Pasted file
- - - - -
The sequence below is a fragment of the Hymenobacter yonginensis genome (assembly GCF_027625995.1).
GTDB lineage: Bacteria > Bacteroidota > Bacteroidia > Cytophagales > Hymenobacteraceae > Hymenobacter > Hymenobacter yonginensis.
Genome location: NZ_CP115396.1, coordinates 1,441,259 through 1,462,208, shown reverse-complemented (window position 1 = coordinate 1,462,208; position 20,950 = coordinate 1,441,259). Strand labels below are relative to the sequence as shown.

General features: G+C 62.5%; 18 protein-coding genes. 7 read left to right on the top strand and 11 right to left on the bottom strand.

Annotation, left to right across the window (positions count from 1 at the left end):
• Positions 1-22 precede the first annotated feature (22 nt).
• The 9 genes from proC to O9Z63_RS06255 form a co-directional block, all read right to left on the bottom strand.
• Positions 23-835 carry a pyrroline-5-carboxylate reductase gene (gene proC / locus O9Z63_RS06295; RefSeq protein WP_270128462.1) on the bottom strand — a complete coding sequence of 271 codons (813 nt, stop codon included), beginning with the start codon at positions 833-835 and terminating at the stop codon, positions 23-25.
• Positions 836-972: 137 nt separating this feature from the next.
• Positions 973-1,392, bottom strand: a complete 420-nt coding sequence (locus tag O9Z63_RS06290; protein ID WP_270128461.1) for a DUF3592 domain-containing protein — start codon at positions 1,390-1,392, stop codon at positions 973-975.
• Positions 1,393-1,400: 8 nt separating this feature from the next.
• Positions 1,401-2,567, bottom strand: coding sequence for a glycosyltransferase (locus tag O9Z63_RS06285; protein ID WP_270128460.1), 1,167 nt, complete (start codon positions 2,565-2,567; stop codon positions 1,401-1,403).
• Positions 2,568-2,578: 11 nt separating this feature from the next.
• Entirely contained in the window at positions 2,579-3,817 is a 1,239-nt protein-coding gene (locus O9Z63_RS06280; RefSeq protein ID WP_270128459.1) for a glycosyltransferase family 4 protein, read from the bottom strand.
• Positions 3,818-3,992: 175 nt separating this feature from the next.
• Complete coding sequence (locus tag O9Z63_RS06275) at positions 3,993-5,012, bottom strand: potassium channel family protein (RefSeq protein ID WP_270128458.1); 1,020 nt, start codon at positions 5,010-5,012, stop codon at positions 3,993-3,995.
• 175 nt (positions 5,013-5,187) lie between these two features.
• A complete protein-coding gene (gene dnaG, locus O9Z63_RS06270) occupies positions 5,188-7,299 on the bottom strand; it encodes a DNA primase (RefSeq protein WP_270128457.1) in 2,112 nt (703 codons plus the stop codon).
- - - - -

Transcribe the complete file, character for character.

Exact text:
The sequence below is a fragment of the Hymenobacter yonginensis genome (assembly GCF_027625995.1).
GTDB lineage: Bacteria > Bacteroidota > Bacteroidia > Cytophagales > Hymenobacteraceae > Hymenobacter > Hymenobacter yonginensis.
Genome location: NZ_CP115396.1, coordinates 1,441,259 through 1,462,208, shown reverse-complemented (window position 1 = coordinate 1,462,208; position 20,950 = coordinate 1,441,259). Strand labels below are relative to the sequence as shown.

General features: G+C 62.5%; 18 protein-coding genes. 7 read left to right on the top strand and 11 right to left on the bottom strand.

Annotation, left to right across the window (positions count from 1 at the left end):
• Positions 1-22 precede the first annotated feature (22 nt).
• The 9 genes from proC to O9Z63_RS06255 form a co-directional block, all read right to left on the bottom strand.
• Positions 23-835 carry a pyrroline-5-carboxylate reductase gene (gene proC / locus O9Z63_RS06295; RefSeq protein WP_270128462.1) on the bottom strand — a complete coding sequence of 271 codons (813 nt, stop codon included), beginning with the start codon at positions 833-835 and terminating at the stop codon, positions 23-25.
• Positions 836-972: 137 nt separating this feature from the next.
• Positions 973-1,392, bottom strand: a complete 420-nt coding sequence (locus tag O9Z63_RS06290; protein ID WP_270128461.1) for a DUF3592 domain-containing protein — start codon at positions 1,390-1,392, stop codon at positions 973-975.
• Positions 1,393-1,400: 8 nt separating this feature from the next.
• Positions 1,401-2,567, bottom strand: coding sequence for a glycosyltransferase (locus tag O9Z63_RS06285; protein ID WP_270128460.1), 1,167 nt, complete (start codon positions 2,565-2,567; stop codon positions 1,401-1,403).
• Positions 2,568-2,578: 11 nt separating this feature from the next.
• Entirely contained in the window at positions 2,579-3,817 is a 1,239-nt protein-coding gene (locus O9Z63_RS06280; RefSeq protein ID WP_270128459.1) for a glycosyltransferase family 4 protein, read from the bottom strand.
• Positions 3,818-3,992: 175 nt separating this feature from the next.
• Complete coding sequence (locus tag O9Z63_RS06275) at positions 3,993-5,012, bottom strand: potassium channel family protein (RefSeq protein ID WP_270128458.1); 1,020 nt, start codon at positions 5,010-5,012, stop codon at positions 3,993-3,995.
• 175 nt (positions 5,013-5,187) lie between these two features.
• A complete protein-coding gene (gene dnaG, locus O9Z63_RS06270) occupies positions 5,188-7,299 on the bottom strand; it encodes a DNA primase (RefSeq protein WP_270128457.1) in 2,112 nt (703 codons plus the stop codon).